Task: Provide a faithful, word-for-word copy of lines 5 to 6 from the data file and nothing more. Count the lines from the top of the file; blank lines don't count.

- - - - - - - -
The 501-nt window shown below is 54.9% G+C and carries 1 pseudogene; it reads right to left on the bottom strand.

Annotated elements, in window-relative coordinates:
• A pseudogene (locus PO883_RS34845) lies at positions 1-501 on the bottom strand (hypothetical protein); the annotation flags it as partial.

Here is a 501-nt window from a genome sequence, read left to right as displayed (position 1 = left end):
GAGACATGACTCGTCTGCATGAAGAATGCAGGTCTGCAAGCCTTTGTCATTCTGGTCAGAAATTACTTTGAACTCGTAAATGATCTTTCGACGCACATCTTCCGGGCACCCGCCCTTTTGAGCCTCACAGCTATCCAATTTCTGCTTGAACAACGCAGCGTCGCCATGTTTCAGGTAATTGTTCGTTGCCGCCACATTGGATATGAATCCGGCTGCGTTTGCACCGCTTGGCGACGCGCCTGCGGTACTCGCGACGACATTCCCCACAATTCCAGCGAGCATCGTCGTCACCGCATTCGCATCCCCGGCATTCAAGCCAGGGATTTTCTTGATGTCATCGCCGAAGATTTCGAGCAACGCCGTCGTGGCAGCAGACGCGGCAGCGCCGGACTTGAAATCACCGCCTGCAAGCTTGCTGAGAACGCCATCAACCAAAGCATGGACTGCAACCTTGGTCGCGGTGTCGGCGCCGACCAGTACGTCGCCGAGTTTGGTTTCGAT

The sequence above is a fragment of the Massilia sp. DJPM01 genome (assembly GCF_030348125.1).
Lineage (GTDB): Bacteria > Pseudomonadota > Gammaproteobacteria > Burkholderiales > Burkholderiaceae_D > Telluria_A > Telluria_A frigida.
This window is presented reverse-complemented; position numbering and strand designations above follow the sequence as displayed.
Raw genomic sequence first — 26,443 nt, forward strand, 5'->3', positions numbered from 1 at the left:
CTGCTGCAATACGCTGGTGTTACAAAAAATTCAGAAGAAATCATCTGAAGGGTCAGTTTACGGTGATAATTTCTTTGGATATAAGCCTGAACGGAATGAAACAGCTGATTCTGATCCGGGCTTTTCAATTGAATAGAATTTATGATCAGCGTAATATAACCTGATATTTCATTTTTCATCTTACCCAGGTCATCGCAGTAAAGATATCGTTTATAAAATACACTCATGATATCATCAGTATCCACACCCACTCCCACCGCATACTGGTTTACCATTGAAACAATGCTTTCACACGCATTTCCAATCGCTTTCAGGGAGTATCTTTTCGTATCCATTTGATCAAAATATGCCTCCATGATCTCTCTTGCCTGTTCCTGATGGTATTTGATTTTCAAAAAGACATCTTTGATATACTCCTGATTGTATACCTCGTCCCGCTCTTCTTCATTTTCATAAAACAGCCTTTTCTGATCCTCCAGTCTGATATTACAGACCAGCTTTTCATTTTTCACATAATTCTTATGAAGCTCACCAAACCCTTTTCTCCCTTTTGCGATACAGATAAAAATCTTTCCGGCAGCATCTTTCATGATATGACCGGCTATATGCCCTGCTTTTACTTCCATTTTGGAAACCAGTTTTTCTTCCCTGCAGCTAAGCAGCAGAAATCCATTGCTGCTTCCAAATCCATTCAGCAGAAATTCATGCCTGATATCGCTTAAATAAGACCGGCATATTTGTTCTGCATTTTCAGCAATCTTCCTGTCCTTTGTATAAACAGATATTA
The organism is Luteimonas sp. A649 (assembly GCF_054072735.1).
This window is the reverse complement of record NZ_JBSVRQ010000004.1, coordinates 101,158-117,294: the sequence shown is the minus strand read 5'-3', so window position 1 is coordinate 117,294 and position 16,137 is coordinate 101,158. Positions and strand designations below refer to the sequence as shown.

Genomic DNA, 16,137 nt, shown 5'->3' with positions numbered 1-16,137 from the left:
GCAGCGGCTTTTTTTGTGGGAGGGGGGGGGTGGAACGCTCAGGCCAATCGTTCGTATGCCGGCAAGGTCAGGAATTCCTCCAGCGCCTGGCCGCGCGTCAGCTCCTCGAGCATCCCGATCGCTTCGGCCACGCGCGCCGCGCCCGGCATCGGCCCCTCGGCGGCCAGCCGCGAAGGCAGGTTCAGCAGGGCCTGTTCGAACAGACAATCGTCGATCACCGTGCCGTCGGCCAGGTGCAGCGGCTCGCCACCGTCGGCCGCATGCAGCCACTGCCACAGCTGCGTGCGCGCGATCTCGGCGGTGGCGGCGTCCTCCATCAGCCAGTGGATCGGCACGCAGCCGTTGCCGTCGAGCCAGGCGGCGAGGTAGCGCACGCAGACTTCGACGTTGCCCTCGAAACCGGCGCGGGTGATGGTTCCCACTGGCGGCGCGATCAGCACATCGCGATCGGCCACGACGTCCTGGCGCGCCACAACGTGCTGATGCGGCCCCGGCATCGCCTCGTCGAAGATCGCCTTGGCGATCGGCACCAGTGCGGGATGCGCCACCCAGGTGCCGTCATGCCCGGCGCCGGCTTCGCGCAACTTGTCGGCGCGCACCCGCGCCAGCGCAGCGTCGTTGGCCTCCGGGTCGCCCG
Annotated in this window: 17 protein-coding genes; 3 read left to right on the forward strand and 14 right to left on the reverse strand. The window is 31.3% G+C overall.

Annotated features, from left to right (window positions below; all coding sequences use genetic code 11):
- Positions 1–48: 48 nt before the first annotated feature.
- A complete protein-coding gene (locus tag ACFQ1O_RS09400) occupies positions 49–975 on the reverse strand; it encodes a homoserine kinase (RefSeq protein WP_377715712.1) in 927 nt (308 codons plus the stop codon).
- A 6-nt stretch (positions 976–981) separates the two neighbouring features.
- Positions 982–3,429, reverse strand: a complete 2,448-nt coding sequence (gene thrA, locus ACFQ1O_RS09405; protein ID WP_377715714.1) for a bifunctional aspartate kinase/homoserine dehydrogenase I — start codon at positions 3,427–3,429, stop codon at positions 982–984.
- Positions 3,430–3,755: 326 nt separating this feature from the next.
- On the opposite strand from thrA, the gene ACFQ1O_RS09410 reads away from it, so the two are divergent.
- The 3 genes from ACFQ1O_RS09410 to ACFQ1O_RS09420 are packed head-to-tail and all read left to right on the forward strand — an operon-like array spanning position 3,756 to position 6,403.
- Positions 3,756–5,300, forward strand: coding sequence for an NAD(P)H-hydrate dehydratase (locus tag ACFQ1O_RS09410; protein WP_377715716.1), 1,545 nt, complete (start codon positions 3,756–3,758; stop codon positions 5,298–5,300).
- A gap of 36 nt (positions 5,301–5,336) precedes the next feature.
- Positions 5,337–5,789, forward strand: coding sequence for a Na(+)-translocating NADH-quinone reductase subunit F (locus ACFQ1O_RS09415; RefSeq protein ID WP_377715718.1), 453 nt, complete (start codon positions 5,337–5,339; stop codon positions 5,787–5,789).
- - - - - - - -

GAGACATGACTCGTCTGCATGAAGAATGCAGGTCTGCAAGCCTTTGTCATTCTGGTCAGAAATTACTTTGAACTCGTAAATGATCTTTCGACGCACATCTTCCGGGCACCCGCCCTTTTGAGCCTCACAGCTATCCAATTTCTGCTTGAACAACGCAGCGTCGCCATGTTTCAGGTAATTGTTCGTTGCCGCCACATTGGATATGAATCCGGCTGCGTTTGCACCGCTTGGCGACGCGCCTGCGGTACTCGCGACGACATTCCCCACAATTCCAGCGAGCATCGTCGTCACCGCATTCGCATCCCCGGCATTCAAGCCAGGGATTTTCTTGATGTCATCGCCGAAGATTTCGAGCAACGCCGTCGTGGCAGCAGACGCGGCAGCGCCGGACTTGAAATCACCGCCTGCAAGCTTGCTGAGAACGCCATCAACCAAAGCATGGACTGCAACCTTGGTCGCGGTGTCGGCGCCGACCAGTACGTCGCCGAGTTTGGTTTCGAT

The sequence above is a fragment of the Massilia sp. DJPM01 genome (assembly GCF_030348125.1).